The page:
HomeThe Journal of Historyvol. 62 no. 1 (2016)

The Jawi Texts as Indigenous Written Heritage of Muslim Filipinos

Calbi A. Asain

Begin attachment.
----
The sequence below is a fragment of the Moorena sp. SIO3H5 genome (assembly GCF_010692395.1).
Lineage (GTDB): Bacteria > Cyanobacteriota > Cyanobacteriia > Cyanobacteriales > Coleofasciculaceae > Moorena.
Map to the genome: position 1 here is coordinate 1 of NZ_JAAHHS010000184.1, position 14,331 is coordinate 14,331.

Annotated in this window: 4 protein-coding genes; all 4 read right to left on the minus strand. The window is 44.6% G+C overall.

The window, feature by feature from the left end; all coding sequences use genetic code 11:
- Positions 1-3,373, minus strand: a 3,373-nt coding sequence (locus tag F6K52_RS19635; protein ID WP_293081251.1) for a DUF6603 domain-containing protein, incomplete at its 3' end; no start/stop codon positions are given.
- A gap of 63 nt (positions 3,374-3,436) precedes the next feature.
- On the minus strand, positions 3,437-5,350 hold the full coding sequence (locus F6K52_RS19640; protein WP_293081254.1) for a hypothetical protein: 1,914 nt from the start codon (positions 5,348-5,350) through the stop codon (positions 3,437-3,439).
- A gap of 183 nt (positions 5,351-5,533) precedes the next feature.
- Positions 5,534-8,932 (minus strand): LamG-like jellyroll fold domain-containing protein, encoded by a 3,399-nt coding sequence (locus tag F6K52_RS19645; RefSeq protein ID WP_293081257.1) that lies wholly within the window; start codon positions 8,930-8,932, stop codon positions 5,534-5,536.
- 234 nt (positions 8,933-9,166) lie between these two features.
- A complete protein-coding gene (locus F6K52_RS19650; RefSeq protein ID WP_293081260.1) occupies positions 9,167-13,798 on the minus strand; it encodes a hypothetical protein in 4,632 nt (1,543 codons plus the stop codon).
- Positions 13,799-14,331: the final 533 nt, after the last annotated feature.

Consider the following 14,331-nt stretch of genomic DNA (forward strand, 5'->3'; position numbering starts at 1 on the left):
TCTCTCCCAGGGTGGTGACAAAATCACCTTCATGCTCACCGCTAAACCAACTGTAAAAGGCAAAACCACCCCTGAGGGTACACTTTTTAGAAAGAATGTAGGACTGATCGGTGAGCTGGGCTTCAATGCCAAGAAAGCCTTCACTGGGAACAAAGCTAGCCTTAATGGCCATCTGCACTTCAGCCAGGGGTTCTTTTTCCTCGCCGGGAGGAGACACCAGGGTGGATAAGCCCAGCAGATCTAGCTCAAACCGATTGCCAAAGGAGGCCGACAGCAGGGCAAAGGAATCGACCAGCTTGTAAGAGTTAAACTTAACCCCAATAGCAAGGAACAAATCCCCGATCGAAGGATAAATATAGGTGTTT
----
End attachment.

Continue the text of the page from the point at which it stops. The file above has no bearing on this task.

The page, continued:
This paper attempts to present the Jawi texts as an indigenous written heritage of Muslim Filipinos. It seeks to describe the Jawi as a native writing system and the messages or themes that it inscribes, which are its contents. The description also covers the provenance of the texts and who wrote and owned them. This way, the Jawi documents could trigger further research or investigation by anthropological and historical enthusiasts, who could disseminate new knowledge and truth about the Muslim Filipinos not only in Muslim Mindanao but also in other parts of the country. The native documents could also enrich and enhance both local and national historiographies involving Muslim Filipinos who played and continue to play crucial roles in history just like other Filipinos did and continue to do. More importantly, this attempt hopes to expound on the significance of the Jawi texts in understanding the culture and in interpreting the history of Muslim Filipinos as one of the distinct members of the national socio-cultural system – the nation being known as a melting pot of multifarious or diverse cultural communities. The Jawi documents could even shed light on the persistence of armed conflict between government and its perceived enemies in Muslim Mindanao. For such undertaking and other reasons, the Jawi texts should be considered as a tangible and intangible heritage of Muslim Filipinos.